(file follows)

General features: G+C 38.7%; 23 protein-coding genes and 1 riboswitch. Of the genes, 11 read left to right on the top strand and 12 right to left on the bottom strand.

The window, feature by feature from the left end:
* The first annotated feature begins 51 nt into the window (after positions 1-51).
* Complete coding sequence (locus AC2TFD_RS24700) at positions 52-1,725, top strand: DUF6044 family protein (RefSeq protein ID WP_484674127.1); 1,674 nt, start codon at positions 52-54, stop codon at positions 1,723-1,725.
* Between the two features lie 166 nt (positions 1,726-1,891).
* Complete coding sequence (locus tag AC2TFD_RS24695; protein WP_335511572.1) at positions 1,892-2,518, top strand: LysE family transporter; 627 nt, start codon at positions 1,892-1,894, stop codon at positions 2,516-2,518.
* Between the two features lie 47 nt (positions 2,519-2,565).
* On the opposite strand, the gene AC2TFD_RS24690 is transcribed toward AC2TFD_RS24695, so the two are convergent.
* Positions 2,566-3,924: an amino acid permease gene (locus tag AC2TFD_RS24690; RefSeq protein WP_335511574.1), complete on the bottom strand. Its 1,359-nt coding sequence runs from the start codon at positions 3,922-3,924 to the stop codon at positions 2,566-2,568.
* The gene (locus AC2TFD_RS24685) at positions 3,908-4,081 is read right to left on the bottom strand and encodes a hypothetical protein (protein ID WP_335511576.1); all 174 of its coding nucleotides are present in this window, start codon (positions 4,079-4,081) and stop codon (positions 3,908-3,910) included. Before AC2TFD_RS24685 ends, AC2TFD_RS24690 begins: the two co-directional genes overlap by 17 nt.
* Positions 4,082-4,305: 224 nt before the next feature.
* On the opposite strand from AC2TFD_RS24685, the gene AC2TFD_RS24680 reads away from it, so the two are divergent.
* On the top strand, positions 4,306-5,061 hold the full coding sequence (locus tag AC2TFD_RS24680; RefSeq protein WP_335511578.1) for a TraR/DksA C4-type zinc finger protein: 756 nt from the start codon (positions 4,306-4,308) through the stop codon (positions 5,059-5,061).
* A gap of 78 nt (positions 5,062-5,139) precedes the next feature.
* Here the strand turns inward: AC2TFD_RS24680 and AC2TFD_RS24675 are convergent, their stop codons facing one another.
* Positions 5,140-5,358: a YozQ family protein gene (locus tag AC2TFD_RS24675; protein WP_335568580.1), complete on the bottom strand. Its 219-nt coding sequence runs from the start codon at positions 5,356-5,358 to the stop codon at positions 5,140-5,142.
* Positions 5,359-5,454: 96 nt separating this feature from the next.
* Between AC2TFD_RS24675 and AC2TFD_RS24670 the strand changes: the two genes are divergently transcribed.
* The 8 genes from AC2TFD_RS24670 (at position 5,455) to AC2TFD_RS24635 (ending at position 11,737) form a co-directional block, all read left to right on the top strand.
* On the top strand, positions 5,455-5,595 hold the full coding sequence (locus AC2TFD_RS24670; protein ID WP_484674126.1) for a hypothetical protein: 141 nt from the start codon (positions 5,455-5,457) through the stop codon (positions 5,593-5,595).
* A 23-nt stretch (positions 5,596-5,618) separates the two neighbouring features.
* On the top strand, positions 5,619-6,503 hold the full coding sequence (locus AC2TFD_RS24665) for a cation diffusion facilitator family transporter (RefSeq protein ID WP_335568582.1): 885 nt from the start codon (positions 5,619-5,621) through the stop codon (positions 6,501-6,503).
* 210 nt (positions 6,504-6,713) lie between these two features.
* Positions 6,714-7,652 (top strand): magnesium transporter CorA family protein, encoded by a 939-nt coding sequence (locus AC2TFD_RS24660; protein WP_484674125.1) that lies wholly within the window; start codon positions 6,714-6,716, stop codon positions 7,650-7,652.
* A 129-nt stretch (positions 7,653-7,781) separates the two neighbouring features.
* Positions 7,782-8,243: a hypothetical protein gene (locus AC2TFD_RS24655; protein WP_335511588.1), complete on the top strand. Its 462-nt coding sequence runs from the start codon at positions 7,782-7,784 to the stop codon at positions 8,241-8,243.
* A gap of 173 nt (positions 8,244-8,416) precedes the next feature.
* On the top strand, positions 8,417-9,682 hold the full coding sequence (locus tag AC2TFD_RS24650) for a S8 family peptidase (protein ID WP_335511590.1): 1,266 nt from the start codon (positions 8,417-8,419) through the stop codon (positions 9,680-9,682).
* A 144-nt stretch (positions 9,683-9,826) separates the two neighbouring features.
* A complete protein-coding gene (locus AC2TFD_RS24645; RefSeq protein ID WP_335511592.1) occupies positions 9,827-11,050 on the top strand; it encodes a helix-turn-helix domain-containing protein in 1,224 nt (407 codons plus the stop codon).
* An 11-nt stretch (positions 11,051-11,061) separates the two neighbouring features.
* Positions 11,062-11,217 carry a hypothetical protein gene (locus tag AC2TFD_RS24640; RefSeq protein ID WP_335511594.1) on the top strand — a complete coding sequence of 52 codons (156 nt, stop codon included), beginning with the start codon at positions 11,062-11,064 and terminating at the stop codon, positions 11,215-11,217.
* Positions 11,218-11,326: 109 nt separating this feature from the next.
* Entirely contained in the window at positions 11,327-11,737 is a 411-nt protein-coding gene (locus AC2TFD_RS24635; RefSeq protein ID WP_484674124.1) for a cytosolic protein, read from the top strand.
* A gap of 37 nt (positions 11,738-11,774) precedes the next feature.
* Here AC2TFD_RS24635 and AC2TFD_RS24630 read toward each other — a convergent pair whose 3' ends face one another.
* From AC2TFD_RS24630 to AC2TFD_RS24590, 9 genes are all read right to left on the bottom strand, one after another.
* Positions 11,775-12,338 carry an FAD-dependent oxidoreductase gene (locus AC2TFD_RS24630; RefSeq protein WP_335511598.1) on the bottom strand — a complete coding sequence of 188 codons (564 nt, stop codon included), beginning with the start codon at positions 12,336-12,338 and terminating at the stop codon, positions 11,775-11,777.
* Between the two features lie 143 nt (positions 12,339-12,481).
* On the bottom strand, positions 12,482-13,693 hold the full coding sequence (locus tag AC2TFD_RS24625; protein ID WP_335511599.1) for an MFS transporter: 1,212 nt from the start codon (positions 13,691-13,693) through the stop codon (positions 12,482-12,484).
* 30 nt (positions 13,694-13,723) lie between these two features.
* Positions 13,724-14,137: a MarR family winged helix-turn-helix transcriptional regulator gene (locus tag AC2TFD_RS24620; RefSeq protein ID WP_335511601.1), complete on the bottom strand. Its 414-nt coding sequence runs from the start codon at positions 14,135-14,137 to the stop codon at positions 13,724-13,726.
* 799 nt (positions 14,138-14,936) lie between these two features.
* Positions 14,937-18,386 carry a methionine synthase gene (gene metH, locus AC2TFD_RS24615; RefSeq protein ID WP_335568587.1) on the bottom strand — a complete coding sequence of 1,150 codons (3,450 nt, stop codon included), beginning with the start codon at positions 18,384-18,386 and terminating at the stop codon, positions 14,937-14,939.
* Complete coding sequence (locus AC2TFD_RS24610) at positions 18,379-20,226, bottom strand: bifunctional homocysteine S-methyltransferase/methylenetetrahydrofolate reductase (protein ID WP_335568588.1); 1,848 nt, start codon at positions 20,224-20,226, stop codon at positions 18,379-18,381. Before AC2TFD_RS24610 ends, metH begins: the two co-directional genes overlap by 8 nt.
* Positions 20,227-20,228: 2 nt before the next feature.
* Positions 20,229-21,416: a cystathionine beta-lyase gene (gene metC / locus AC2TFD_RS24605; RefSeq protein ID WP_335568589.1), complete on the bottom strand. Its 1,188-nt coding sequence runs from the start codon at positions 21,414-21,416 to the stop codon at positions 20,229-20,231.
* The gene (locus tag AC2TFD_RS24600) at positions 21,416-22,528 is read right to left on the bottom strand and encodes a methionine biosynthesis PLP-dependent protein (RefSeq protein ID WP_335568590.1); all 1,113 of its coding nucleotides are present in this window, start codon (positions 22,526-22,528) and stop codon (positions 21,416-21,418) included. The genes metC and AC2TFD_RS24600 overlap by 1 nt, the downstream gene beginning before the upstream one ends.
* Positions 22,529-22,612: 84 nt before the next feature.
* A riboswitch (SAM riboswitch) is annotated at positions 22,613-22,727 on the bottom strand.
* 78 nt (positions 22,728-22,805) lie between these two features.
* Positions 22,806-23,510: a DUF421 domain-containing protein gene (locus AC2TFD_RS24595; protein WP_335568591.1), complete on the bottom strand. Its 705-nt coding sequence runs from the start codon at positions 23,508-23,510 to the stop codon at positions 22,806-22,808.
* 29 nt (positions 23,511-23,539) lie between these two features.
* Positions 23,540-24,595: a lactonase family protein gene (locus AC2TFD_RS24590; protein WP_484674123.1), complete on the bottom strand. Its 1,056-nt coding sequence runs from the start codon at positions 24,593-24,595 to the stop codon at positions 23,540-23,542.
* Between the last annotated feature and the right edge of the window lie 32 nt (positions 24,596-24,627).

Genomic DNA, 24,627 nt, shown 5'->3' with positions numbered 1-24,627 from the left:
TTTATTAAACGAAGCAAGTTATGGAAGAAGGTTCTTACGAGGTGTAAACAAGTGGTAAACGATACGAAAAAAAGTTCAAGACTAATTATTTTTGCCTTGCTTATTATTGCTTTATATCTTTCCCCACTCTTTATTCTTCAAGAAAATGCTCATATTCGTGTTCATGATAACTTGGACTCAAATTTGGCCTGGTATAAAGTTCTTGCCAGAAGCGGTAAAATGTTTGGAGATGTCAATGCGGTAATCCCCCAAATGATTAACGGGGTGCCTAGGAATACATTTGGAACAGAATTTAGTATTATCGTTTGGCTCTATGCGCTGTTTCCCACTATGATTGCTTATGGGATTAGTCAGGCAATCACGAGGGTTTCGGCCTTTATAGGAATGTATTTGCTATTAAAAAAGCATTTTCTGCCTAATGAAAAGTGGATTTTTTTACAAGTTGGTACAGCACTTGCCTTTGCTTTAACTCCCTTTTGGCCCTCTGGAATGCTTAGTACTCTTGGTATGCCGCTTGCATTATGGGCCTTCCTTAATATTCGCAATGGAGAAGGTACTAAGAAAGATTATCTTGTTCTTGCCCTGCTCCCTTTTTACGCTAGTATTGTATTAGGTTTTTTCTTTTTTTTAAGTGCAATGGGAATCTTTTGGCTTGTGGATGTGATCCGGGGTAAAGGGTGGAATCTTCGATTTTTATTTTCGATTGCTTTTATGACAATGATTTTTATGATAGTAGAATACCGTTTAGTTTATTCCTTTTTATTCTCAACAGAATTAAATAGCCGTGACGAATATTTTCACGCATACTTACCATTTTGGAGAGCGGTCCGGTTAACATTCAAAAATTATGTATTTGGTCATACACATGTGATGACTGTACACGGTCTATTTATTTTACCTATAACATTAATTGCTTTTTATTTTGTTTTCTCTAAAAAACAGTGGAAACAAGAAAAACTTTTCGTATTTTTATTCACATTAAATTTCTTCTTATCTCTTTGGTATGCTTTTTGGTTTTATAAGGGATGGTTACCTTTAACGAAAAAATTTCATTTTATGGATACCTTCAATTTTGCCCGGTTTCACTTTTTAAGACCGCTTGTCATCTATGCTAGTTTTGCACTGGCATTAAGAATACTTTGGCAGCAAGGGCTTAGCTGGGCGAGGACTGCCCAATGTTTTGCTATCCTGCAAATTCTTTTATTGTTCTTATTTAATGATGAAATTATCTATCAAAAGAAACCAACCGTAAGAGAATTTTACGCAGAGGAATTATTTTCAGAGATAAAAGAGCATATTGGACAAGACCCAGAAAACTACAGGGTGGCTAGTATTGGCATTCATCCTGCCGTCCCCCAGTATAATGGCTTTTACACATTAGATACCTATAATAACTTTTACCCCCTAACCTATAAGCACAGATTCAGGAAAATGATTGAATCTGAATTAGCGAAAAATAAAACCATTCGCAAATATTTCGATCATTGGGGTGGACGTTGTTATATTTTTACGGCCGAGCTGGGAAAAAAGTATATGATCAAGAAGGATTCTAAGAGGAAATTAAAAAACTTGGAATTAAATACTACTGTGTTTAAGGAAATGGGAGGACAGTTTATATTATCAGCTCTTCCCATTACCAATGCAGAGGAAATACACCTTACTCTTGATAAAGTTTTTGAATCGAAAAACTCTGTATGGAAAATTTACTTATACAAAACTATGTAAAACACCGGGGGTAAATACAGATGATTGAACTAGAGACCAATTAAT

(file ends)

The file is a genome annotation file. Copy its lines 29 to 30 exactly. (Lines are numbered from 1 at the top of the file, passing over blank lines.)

* A 144-nt stretch (positions 9,683-9,826) separates the two neighbouring features.
* A complete protein-coding gene (locus AC2TFD_RS24645; RefSeq protein ID WP_335511592.1) occupies positions 9,827-11,050 on the top strand; it encodes a helix-turn-helix domain-containing protein in 1,224 nt (407 codons plus the stop codon).